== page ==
Harp on about Pirri’s defensive deficiencies all you want. Nobody (except Quenneville, apparently) would disagree that the Hawks have a better chance at winning games with him playing forward over Brookbank. And with Versteeg playing, y’know, his natural position. But enough of this.

We Need to Talk About Brandon Pirri

Hey, you knew it was coming. I always have to mention Pirri somehow.


There is a lot to address here.
If confidence was the issue, why did Quenneville choose to slash Pirri’s icetime for four games prior to demoting him? Wouldn’t sending him down without doing something that will all but surely hurt his confidence have made more sense?
If Pirri’s defense is the issue – and this is indeed the most common narrative – then why is (when healthy) Michal Handzus his replacement as the second line center? Handzus is slow on his feet to such a hilarious degree that whatever defensive awareness he may have flies out the window. Pirri’s hardly a jet plane on ice himself, but still stands out as quicker than Handzus. Everybody does.
If Pirri’s consistency at the NHL level is an issue, how exactly do you expect him to “work on it” in the AHL – a league that he has already dominated and has next to nothing left to learn in?
Pirri had been in a four-game scoring slump before Quenneville really put the nail in the coffin by decreasing his icetime significantly, benching him numerous times for single turnovers (including a game in Dallas in which nearly every other forward committed equally or far more egregious turnovers themselves).
A four-game scoring slump! The humanity.
If a rookie is to develop consistency, sending him down at the first sign of adversity is the single worst decision a coach can possibly make.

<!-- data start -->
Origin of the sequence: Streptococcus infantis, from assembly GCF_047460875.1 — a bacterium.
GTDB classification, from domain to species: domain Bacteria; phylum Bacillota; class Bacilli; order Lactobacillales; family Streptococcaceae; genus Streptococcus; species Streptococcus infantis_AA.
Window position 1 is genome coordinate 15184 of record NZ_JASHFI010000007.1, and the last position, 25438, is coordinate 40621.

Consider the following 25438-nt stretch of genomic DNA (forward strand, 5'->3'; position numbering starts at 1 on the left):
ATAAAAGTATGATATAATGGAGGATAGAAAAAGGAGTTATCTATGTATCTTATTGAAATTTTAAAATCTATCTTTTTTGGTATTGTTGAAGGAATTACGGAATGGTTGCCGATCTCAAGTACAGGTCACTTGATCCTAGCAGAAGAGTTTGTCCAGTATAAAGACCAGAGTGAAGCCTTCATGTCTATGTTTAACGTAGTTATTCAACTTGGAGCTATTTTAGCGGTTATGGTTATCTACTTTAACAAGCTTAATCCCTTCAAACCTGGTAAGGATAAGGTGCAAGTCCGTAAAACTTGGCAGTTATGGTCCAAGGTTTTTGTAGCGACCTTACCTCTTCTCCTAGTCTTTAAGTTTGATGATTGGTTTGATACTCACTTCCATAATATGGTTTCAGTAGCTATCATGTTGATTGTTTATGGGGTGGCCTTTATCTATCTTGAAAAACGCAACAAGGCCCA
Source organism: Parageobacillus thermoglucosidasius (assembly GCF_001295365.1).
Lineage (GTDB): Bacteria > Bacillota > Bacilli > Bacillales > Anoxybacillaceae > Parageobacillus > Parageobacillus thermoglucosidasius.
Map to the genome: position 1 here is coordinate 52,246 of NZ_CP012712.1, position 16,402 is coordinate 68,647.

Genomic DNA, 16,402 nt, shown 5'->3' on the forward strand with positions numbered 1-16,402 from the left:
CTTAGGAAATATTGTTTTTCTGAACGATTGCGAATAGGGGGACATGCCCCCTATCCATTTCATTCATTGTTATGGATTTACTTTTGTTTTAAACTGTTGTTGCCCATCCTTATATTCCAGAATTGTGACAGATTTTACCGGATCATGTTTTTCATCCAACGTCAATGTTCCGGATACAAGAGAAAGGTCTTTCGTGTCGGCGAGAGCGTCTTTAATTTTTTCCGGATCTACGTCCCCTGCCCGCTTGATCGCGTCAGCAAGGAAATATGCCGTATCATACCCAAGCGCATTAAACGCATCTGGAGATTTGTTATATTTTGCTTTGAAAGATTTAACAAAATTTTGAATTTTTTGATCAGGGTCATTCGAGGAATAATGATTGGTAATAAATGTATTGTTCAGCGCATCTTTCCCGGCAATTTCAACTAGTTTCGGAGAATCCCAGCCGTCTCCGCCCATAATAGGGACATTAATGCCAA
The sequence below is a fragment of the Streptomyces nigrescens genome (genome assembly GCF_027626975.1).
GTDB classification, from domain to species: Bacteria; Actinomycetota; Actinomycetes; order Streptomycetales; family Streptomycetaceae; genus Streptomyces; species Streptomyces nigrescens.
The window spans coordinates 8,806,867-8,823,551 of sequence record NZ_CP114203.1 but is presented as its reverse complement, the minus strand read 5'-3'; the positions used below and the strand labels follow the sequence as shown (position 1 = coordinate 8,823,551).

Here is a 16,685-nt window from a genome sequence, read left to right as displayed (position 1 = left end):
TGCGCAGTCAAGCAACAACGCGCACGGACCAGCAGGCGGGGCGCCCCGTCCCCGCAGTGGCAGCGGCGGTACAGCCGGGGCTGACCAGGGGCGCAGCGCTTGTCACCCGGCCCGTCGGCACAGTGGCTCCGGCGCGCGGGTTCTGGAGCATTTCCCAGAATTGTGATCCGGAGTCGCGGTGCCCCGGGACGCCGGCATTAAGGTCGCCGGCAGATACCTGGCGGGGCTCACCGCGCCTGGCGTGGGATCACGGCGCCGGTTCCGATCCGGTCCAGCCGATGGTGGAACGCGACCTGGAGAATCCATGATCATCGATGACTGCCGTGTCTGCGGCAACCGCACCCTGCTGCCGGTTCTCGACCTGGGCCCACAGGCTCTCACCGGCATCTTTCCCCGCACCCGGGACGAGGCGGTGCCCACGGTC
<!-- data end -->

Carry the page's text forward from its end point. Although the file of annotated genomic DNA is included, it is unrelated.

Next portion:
In sum? Quenneville has been brutal with his handling of Pirri this year. Ditto for Morin.

Is This Really That Big Of A Deal?

Chicago is going to win a ton of games whether these things continue to happen or not, and that has never been in question. The team is simply too good not to.
But there are still potential consequences of fiddling with the lineup like a madman – as Quenneville is and has been doing all season – that may become apparent at season’s end. The Blackhawks play in a very top-heavy division, with St. Louis and Colorado both very viable options to take the top seed. Tossing away points here and there with ridiculous lineups could mean the difference between a Game 7 at home or on the road against, say, the Blues in the postseason… which could be problematic.
There is no excuse for not giving this team the best chance to win each night. The best lineup possible does not involve Brandon Bollig playing with top-6 players, Michal Handzus touching the ice at all (quite frankly), and… yeah, I’m just repeating myself now. Quenneville needs to stop this stuff. He could alienate one of Chicago’s best prospects and potentially compromise the team’s playoff seeding if he continues, and that is a big deal in a city with yearly championship expectations.

A Final Thought

It is giving season, I suppose… so let me commend Bollig (for once) for giving us all one of the more entertaining moments of this NHL season. Well, entertaining for everyone who isn’t named Adam Pardy.

YouTube player

That’ll do it.

Follow Sean Sarcu on Twitter: @seansarcu